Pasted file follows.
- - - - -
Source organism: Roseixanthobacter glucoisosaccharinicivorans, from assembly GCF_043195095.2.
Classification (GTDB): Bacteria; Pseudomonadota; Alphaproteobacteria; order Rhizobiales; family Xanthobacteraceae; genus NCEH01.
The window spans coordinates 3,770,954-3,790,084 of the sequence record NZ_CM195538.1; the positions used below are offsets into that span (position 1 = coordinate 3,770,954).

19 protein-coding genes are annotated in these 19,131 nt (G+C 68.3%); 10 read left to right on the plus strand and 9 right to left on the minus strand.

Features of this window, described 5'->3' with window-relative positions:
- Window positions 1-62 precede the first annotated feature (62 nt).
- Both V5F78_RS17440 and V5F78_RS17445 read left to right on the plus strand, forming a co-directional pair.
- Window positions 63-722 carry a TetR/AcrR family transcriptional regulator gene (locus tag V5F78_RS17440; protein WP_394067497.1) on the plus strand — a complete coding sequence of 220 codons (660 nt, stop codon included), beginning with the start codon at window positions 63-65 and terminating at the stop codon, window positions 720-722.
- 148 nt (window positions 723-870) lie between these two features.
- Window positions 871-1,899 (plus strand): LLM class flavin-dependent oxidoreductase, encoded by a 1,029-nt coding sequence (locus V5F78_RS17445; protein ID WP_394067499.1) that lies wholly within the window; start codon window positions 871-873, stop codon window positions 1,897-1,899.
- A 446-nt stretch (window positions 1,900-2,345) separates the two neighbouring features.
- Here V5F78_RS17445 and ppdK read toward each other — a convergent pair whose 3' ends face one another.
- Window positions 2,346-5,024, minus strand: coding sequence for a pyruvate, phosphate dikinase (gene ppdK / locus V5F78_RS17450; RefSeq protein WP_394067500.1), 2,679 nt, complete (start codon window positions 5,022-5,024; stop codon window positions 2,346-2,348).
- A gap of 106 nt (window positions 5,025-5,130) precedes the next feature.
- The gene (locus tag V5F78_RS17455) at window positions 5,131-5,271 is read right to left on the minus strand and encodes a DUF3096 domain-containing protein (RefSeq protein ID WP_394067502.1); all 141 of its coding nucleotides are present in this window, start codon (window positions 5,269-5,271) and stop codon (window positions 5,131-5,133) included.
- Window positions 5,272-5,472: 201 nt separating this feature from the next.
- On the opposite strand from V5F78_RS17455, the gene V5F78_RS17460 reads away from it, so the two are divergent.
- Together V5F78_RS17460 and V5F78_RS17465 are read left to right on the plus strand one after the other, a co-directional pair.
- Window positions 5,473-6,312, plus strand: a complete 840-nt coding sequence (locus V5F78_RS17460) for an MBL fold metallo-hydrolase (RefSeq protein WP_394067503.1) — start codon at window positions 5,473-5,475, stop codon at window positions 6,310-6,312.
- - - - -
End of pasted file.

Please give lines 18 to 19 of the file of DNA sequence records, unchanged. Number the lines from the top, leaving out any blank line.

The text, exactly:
- Together V5F78_RS17460 and V5F78_RS17465 are read left to right on the plus strand one after the other, a co-directional pair.
- Window positions 5,473-6,312, plus strand: a complete 840-nt coding sequence (locus V5F78_RS17460) for an MBL fold metallo-hydrolase (RefSeq protein WP_394067503.1) — start codon at window positions 5,473-5,475, stop codon at window positions 6,310-6,312.